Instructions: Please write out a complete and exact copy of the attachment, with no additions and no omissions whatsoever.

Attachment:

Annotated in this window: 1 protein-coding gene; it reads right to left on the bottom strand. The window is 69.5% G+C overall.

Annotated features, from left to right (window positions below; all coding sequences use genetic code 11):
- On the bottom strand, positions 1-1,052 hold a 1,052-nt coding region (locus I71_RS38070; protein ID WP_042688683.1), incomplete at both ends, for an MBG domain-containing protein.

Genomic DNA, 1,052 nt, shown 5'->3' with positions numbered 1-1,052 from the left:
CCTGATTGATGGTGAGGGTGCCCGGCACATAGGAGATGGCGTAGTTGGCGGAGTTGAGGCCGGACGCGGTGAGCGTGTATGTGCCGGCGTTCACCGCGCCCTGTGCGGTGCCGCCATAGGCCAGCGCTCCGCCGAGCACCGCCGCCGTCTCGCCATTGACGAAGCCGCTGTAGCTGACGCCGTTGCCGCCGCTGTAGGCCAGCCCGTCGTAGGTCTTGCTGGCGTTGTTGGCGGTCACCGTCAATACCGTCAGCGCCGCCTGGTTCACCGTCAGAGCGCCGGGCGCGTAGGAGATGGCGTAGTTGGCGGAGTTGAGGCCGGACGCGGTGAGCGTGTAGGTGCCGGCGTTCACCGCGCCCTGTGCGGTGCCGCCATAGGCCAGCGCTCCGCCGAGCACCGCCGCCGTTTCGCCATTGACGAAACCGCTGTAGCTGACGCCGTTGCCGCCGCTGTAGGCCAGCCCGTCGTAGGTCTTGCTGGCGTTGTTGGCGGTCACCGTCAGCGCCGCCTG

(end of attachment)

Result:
Annotated in this window: 1 protein-coding gene; it reads right to left on the bottom strand. The window is 69.5% G+C overall.

Annotated features, from left to right (window positions below; all coding sequences use genetic code 11):
- On the bottom strand, positions 1-1,052 hold a 1,052-nt coding region (locus I71_RS38070; protein ID WP_042688683.1), incomplete at both ends, for an MBG domain-containing protein.

Genomic DNA, 1,052 nt, shown 5'->3' with positions numbered 1-1,052 from the left:
CCTGATTGATGGTGAGGGTGCCCGGCACATAGGAGATGGCGTAGTTGGCGGAGTTGAGGCCGGACGCGGTGAGCGTGTATGTGCCGGCGTTCACCGCGCCCTGTGCGGTGCCGCCATAGGCCAGCGCTCCGCCGAGCACCGCCGCCGTCTCGCCATTGACGAAGCCGCTGTAGCTGACGCCGTTGCCGCCGCTGTAGGCCAGCCCGTCGTAGGTCTTGCTGGCGTTGTTGGCGGTCACCGTCAATACCGTCAGCGCCGCCTGGTTCACCGTCAGAGCGCCGGGCGCGTAGGAGATGGCGTAGTTGGCGGAGTTGAGGCCGGACGCGGTGAGCGTGTAGGTGCCGGCGTTCACCGCGCCCTGTGCGGTGCCGCCATAGGCCAGCGCTCCGCCGAGCACCGCCGCCGTTTCGCCATTGACGAAACCGCTGTAGCTGACGCCGTTGCCGCCGCTGTAGGCCAGCCCGTCGTAGGTCTTGCTGGCGTTGTTGGCGGTCACCGTCAGCGCCGCCTG